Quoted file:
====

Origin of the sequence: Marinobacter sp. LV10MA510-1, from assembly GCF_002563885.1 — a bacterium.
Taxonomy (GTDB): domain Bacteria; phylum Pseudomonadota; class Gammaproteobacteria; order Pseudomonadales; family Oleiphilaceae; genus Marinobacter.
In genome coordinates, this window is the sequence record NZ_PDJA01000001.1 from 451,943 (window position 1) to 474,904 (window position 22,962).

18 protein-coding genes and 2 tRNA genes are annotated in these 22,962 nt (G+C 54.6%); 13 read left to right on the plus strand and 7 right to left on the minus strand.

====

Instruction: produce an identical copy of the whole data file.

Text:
Origin of the sequence: Marinobacter sp. LV10MA510-1, from assembly GCF_002563885.1 — a bacterium.
Taxonomy (GTDB): domain Bacteria; phylum Pseudomonadota; class Gammaproteobacteria; order Pseudomonadales; family Oleiphilaceae; genus Marinobacter.
In genome coordinates, this window is the sequence record NZ_PDJA01000001.1 from 451,943 (window position 1) to 474,904 (window position 22,962).

18 protein-coding genes and 2 tRNA genes are annotated in these 22,962 nt (G+C 54.6%); 13 read left to right on the plus strand and 7 right to left on the minus strand.